island hopping in the pacific
Island Hopping In the Pacific

June ’42, Admiral Chester Nimitz learned that Japan was dispatching 110 ships to the island of Midway. From there their plan was to continue to Hawaii and finish off American Naval power started @ Pearl Harbor…

Nimitz prepared a surprise reception w/ orders to “inflict maximum damage to the enemy.” By the end of the Battle of Midway, the Japanese lost 4 aircraft carriers, a cruiser, & 322 planes.

The U.S. stopped Japan’s eastward advance and began hopping from island to island, pushing them back to their home islands…

preparing for invasion
Preparing for Invasion

As the Allies battled for Italy in 1943, they had begun work on a plan to invade France & free Western Europe from the Nazis.

The task of commanding “Operation Overlord,” as it was called, was placed in the hands of Gen. Dwight D. Eisenhower.

Under “Ike’s” direction in England, the Allies gathered 3 million British, American, & Canadian troops, and planned to attack the beaches of Normandy in N. France.

The invasion was originally set for June 5, but bad weather pushed the operation back to June 6, 1944…

d day
D - DAY

June 6, 1944, shortly after midnight, three divisions parachuted down behind German lines in France.

At daybreak, thousands upon thousands of of seaborne soldiers (the largest land-sea-air operation in army history) stormed the beaches of Normandy…

German retaliation war fierce, especially at “Omaha Beach.”

Despite heavy casualties, the Allies held the beachheads and after 7 days of heavy combat, the Allies held an 80-mile stretch of France.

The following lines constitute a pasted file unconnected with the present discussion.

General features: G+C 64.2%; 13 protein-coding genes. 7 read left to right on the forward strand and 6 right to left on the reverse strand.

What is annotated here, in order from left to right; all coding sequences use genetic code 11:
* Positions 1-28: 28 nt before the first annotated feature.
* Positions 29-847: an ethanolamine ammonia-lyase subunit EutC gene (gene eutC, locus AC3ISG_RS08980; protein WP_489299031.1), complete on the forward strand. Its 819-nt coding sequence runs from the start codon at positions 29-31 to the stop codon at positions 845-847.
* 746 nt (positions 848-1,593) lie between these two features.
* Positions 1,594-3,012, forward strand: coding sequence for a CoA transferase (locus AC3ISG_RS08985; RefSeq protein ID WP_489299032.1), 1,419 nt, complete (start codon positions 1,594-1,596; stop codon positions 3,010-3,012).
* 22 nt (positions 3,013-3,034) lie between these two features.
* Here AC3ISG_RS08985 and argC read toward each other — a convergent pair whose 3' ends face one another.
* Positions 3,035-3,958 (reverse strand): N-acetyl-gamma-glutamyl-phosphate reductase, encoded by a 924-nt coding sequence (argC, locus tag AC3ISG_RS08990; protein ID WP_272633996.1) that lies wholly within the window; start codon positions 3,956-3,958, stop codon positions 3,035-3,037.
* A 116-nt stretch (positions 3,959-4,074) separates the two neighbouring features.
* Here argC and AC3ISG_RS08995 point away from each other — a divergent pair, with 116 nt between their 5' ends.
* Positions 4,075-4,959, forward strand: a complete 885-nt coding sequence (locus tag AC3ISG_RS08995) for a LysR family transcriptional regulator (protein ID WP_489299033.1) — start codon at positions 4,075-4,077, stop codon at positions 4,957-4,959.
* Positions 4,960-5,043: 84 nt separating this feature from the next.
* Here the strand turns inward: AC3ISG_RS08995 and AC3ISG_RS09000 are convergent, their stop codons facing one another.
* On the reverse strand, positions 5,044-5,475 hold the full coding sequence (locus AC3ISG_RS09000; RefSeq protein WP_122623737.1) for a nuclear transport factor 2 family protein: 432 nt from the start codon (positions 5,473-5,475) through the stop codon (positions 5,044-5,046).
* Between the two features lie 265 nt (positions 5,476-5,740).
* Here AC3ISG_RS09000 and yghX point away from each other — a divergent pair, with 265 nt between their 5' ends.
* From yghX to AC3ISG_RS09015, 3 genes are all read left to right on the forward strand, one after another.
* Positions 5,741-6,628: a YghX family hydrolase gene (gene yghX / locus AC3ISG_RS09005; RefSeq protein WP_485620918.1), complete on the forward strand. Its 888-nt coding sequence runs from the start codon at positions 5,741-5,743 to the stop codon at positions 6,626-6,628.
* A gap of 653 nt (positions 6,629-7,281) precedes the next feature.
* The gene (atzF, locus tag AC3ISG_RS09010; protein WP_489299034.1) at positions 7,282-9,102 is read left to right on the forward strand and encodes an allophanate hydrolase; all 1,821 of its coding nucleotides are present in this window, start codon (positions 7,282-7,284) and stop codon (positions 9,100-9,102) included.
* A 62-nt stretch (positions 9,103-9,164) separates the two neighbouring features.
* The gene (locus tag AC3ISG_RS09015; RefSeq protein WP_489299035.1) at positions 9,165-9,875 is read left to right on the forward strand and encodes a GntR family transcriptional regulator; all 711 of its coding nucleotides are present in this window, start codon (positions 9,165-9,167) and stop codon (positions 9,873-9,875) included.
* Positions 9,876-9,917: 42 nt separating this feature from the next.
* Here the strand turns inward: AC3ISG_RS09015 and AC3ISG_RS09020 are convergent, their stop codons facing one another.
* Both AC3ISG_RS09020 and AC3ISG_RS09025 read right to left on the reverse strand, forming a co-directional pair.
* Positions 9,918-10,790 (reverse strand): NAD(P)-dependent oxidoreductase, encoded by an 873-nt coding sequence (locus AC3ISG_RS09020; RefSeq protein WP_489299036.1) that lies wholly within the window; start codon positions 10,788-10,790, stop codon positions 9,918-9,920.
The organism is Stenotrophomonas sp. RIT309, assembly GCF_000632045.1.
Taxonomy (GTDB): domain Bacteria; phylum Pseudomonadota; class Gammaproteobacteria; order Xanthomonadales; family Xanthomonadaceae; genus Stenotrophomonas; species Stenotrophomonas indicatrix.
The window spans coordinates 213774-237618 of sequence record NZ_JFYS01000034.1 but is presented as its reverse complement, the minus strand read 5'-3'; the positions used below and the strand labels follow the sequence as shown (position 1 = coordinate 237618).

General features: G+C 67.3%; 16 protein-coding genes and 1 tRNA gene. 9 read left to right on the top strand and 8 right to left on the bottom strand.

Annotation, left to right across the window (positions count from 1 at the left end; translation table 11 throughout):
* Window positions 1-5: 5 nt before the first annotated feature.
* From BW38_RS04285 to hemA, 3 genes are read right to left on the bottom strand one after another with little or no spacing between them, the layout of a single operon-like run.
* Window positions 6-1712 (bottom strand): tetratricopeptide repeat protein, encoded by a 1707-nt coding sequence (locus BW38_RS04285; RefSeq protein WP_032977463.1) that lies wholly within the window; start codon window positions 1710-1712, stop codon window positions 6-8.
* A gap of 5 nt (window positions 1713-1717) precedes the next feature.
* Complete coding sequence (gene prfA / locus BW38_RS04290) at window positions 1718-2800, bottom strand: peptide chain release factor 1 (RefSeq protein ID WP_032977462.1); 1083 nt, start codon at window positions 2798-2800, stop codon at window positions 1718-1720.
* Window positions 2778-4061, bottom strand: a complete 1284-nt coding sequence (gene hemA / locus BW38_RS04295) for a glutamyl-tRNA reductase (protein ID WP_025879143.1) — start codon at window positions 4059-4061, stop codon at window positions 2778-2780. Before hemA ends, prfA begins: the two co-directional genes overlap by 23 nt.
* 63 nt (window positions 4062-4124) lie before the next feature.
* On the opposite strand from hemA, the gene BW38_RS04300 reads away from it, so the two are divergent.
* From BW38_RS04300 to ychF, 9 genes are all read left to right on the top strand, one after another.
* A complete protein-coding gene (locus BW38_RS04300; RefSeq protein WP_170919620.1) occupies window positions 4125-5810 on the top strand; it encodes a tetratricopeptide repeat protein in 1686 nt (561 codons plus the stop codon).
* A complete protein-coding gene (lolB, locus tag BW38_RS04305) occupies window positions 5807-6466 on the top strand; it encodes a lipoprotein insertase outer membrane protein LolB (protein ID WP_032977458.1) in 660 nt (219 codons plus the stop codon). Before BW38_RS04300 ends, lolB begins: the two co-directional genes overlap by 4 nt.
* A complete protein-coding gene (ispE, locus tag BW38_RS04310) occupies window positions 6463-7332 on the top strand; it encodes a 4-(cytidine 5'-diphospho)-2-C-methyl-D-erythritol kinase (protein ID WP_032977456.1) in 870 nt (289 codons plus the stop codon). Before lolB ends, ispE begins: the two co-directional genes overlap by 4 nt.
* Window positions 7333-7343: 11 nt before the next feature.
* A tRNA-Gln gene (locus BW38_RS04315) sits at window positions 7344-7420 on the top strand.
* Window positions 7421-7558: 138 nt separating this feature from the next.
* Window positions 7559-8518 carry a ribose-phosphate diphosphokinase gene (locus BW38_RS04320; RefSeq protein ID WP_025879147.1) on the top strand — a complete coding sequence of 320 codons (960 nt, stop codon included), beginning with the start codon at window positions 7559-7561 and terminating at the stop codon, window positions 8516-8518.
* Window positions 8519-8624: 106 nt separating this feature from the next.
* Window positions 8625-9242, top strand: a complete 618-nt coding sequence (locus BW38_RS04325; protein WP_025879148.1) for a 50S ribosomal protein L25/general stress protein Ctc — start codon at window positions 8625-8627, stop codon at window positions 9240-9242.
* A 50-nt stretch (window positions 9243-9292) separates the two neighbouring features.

Within a month, Allies landed 1 million troops, 567,000 tons of supplies, and 170,000 vehicles…

The Allies pushed toward Paris and by Sept., had managed to free France from Nazi occupation. Hitler’s days are numbered…

battle of the bulge
Battle of the Bulge

Sept. ’44, the Allies had freed France, Belgium & Luxembourg from Nazi occupation. In Oct., they crossed the western border of Germany and captured the town of Aachen…

In Dec., Hitler responded with a desperate offensive and ordered his troops to break through the Allied front to recapture Antwerp in hopes of disrupting Allied supply lines…

German tanks drove 60 miles into Allied territory and made a “bulge” in the lines. Although 75,000 Americans were killed in the month-long battle, Hitler lost 120,000 troops, 600 tanks, & 1,600 planes. The Nazis retreated…

the yalta conference
The Yalta Conference

Feb. ’45, as the Allies pushed toward victory, an ailing FDR met w/ Churchill & Stalin @ the Soviet resort city of Yalta to toast to the near-defeat of Germany…